Even when she is home, she is not exactly at home. She rents a studio near her apartment where she goes to work on her second novel or to practice the flute while her daughters are in school, dashing back home for their return at 3 p.m. It may sound driven, but she loves it and has similar goals for her children. "Pinky and I agree on this, that life is like chamber music and has to be played with the same kind of intense concentration. Our big daughter plays the piano. The little one has a violin that she polishes a lot, and maybe some day she will play it. I want my kids to be driven, obsessed by something. I don't care if they're good or bad at it, but they should be dedicated to something."

Like the hero of "Deceptive Cadence"?

The book deals with a pianist whom she considers neurotic. "I talked to a lot of pianists while I was researching the book," says Zukerman "They were very helpful. I wanted to get the feeling of the piano, which is a very different kind of instrument. Now, they all feel flattered -- they hope the book is really about them."

The book is really about Tibor Szabo, international superstar pianist who gets bouquets in every concert hall and a new woman in every hotel room until he vanishes mysteriously in early July, 1976, on the evening he is scheduled to give a recital in Berlin. It is also about the pressurized life of jet-set musicians, about what music does to those who play it and those who simply enjoy it, and about the psychological problems you can encounter in your early 30s if you were too busy making music to grow up in your teens.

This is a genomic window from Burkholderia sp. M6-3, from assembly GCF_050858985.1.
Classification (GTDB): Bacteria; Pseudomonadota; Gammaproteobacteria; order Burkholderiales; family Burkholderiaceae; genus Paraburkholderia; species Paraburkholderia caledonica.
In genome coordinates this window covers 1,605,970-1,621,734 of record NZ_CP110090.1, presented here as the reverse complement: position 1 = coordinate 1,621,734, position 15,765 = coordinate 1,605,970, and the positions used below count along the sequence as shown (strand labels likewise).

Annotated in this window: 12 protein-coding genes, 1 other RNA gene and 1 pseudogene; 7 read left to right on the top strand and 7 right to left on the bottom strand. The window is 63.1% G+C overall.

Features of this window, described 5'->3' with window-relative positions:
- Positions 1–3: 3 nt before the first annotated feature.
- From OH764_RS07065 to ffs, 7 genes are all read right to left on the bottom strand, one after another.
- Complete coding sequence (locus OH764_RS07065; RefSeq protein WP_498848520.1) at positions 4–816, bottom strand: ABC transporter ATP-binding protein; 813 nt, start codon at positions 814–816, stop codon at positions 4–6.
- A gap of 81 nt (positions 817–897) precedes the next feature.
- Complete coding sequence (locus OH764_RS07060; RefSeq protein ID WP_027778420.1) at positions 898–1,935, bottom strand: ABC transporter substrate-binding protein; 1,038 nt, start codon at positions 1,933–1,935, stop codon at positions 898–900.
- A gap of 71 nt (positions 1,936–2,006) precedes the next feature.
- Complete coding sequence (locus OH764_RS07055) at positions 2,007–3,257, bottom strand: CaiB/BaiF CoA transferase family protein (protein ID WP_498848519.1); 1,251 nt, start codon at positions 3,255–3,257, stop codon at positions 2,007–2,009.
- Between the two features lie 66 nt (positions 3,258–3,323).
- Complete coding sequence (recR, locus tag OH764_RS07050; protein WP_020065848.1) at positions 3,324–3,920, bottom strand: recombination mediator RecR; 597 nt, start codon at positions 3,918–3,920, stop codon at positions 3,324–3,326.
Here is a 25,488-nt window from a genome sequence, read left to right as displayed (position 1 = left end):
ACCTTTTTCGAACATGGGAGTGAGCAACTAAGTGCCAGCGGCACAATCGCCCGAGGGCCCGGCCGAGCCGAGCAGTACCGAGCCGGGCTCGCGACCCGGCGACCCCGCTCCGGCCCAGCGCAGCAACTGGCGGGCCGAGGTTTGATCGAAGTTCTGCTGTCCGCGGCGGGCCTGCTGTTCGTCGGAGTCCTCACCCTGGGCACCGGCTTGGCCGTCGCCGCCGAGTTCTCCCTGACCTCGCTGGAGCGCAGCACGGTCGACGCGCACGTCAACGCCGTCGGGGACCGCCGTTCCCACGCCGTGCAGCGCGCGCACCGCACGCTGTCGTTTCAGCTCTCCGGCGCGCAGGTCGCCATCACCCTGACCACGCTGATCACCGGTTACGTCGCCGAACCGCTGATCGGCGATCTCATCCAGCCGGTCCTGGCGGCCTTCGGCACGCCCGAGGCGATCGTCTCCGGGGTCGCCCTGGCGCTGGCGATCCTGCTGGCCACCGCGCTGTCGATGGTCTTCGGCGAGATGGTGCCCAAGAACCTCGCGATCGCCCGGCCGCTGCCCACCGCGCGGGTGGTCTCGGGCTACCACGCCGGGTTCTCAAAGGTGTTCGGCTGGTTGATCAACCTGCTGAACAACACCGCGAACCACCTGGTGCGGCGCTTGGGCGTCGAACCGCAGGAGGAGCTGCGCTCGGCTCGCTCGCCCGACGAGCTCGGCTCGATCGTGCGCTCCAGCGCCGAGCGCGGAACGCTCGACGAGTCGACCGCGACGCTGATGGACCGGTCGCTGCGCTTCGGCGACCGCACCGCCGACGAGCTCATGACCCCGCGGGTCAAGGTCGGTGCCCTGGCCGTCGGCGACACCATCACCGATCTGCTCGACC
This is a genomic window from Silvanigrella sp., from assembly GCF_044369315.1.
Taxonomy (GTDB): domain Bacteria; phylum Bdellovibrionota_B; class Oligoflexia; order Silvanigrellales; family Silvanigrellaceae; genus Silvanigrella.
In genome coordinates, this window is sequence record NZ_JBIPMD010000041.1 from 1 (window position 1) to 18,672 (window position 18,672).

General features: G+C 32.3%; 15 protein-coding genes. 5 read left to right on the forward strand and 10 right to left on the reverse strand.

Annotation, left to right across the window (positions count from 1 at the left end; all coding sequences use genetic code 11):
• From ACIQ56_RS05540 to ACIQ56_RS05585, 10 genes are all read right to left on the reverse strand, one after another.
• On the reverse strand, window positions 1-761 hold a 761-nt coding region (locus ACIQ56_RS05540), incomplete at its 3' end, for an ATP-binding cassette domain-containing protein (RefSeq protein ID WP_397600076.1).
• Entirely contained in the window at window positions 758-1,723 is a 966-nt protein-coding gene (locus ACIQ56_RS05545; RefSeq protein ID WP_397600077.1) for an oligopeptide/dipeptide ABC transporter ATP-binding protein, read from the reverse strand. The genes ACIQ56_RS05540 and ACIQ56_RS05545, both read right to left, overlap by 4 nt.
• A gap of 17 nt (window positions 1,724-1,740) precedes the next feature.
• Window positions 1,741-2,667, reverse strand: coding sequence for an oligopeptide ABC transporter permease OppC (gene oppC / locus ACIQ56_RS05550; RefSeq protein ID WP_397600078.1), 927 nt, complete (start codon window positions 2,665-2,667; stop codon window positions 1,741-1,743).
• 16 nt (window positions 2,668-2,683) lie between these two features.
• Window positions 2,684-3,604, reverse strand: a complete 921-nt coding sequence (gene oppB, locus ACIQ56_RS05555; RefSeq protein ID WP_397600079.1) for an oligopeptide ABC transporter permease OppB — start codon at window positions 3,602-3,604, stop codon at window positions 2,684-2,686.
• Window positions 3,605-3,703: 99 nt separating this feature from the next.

With the help of her friends, it is also about the piano: A pianist is the most solitary of all musicians. A violinist, a cellist, a wind-player -- he generally makes music in combination with others, and what's more, he embraces his instrument, but a pianist most often plays alone, and he doesn't even hold his instrument; he strikes it, then moves away."

When she was writing the novel, Eugenia Zukerman warned her husband that the hero was a bit of a womanizer and that readers might think she was writing about him. "He loved the idea," she says. "He said, 'Terrific, let them think it's me.'

"Then, later on he read my first draft and he came back to me with a complaint: 'How come I didn't make it with Dolores in Chicago?'"

Zukerman's next novel, she says, will be very different. "The central character will be a woman, and instead of taking the whole world for a canvas I want it to be tightly focused and intimate -- the story of one close relatioinship between two people. If possible, I would like to have the whole story take place in one room in a single day.

"I have also written a lot of children's stories, and I may do something with them. I would like to write another book about music, but not yet. If I mention music in my next one, I will probably make a deliberate mistake. Perhaps I'll talk about people listening to a Bartok symphony.